From candidate as a Tiger Economy in the early nineties to a candidate for junk bonds – this is an indication of how far Malaysia has fallen under the premiership of Datuk Seri Najib Razak.
In two decades, Malaysia has transformed from a “darling” to a “villain” of the international media in our “transformation” from a model nation into a rogue state.
What has happened?
We seem to have the most useless and incompetent Cabinet in the nation’s history, unable to deal with the grave issues of the state at its meeting yesterday, especially the Sept. 16 Red Shirts Rally organized by UMNO which in fell swoop desecrated the concept and vision of Malaysia on the 52nd Malaysia Day anniversary and Najib’s own signature policy of 1Malaysia on the importance of racial peace, social harmony and national unity.
Nor was the Cabinet brave enough (with Najib absent, as the Prime Minister had left secretly for his UN, US and UK trip) to deal with two current issues which occurred after the last Cabinet meeting on 9th Sept, viz: (i) the Al Jazeera 101 East current affairs programme on “Murder in Malaysia” on new evidence on the brutal murder of Mongolian Altantuya Shaariibuu; and (ii) the New York Times report that a US federal grand jury is examining allegations of corruption and money laundering involving Najib and people close to him under the Department of Justice’s Kleptocracy Asset Recovery Initiative.
This morning, Malaysian ringgit fell to the lowest point of 4.4045 to the greenback since a dollar peg was imposed in 1998, and what is worse, without strengthening exports or improved the trade balance.
Market analysts have warned that although the current currency crisis may not be a repeat of history and 1997, it “sure rhymes and is probably far from being over”, with CNBC reporting forecast that the greenback will be trading at 4.50 to the dollar by the end of the year.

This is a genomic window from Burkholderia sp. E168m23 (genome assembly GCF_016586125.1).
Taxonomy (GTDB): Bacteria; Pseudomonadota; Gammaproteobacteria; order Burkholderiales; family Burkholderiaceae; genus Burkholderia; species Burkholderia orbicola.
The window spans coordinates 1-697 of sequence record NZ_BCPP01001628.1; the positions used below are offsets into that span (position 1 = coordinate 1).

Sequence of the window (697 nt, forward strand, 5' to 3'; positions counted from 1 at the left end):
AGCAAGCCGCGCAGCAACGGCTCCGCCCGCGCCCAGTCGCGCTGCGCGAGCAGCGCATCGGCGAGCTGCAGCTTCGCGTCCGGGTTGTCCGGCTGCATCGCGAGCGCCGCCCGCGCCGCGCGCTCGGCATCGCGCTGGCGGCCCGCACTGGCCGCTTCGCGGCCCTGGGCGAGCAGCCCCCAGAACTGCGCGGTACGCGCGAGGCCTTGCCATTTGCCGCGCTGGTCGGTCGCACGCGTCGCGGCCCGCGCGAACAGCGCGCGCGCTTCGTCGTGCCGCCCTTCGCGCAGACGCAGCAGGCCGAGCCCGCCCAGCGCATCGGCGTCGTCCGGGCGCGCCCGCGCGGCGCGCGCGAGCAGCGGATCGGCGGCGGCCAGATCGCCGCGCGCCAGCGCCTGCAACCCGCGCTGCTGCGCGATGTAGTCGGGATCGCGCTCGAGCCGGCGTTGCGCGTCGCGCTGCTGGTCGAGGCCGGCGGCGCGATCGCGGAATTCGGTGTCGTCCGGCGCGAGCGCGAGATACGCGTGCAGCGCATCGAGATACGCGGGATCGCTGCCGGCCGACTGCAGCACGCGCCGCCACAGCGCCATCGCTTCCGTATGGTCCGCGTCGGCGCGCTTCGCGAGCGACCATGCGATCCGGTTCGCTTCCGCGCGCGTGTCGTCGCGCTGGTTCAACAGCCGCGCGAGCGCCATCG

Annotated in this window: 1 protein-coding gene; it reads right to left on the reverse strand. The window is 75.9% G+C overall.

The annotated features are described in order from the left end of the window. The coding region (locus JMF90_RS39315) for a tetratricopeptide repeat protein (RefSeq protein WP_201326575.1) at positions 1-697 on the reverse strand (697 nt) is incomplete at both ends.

With the insistence of the Prime Minister, his Ministers and economic advisers that Malaysia’s economic fundamentals are sound, the unchecked drop in the value of the Malaysian ringgit can only be attributed to the crisis of confidence in the Prime Minister and government, and as rightly pointed out by the Bank Negara Governor, Tan Sri Zeti Akhtar Aziz, an important factor is the “lack of clarity” over the RM50 billion 1MDB scandal.
Zeti did not mention the scandal of the RM2.6 billion “donation” in Najib’s personal banking accounts in March 2013 – but this is undoubtedly the second major factor for the crisis of confidence in Najib’s premiership.
The Prime Minister and the Cabinet cannot take lightly Moody Corp’s comparison of official ratings of countries against grades implied by its credit-default swaps, which showed Malaysia among the six countries in the “junk grade” rating.
The “junk grade” is where the disparity between the official ratings and what credit activity implies is the largest, and shows Malaysia fifth lowest after Kazakhstan, Turkey, Bahrain and South Africa.
Najib’s current overseas trips to the United Nations, United States and United Kingdom are pointless unless they could contribute to the restoration of confidence in the government of Malaysia.
Najib should listen to his brother’s advice, as the CIMB group chairperson Nazir Razak has said that the government has to provide answers to the controversies plaguing it to restore international market confidence and in particular, the Prime minister should “change the current narrative about Malaysia with answers or legal suits”.
For a start, is the Prime Minister prepared to announce from United Nations his decision to sue the three international media which had published adverse reports about him, Wall Street Journal for its July 2 report on the RM2.6 billion “donation” in his personal banking accounts; Al Jazeera for its 102 East current affairs programme “Murder in Malaysia” on Sept. 11, 2015 and the New York Times for its “Malaysia’s Leader, Najib Razak, Faces US Corruption Inquiry” report of Sept. 21, 2015 to substantiate his allegation that he is victim of an international media conspiracy to defame him.